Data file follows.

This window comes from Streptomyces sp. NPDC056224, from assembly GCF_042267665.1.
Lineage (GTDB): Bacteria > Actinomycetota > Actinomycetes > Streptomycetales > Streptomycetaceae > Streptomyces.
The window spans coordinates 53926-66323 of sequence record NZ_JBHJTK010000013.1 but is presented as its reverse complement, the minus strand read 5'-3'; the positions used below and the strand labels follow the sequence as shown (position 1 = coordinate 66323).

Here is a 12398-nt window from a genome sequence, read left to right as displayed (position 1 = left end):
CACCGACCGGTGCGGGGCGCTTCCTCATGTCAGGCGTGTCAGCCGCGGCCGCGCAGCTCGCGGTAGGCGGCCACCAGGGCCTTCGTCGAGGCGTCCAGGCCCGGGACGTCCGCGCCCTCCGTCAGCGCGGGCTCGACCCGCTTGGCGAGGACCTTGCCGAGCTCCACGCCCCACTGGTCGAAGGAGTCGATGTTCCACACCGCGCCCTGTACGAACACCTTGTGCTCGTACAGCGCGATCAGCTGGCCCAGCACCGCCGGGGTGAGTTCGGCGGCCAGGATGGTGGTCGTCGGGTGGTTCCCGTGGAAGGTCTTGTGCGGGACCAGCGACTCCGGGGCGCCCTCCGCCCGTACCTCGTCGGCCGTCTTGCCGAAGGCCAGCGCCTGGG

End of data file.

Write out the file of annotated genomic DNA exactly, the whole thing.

This window comes from Streptomyces sp. NPDC056224, from assembly GCF_042267665.1.
Lineage (GTDB): Bacteria > Actinomycetota > Actinomycetes > Streptomycetales > Streptomycetaceae > Streptomyces.
The window spans coordinates 53926-66323 of sequence record NZ_JBHJTK010000013.1 but is presented as its reverse complement, the minus strand read 5'-3'; the positions used below and the strand labels follow the sequence as shown (position 1 = coordinate 66323).

Here is a 12398-nt window from a genome sequence, read left to right as displayed (position 1 = left end):
CACCGACCGGTGCGGGGCGCTTCCTCATGTCAGGCGTGTCAGCCGCGGCCGCGCAGCTCGCGGTAGGCGGCCACCAGGGCCTTCGTCGAGGCGTCCAGGCCCGGGACGTCCGCGCCCTCCGTCAGCGCGGGCTCGACCCGCTTGGCGAGGACCTTGCCGAGCTCCACGCCCCACTGGTCGAAGGAGTCGATGTTCCACACCGCGCCCTGTACGAACACCTTGTGCTCGTACAGCGCGATCAGCTGGCCCAGCACCGCCGGGGTGAGTTCGGCGGCCAGGATGGTGGTCGTCGGGTGGTTCCCGTGGAAGGTCTTGTGCGGGACCAGCGACTCCGGGGCGCCCTCCGCCCGTACCTCGTCGGCCGTCTTGCCGAAGGCCAGCGCCTGGG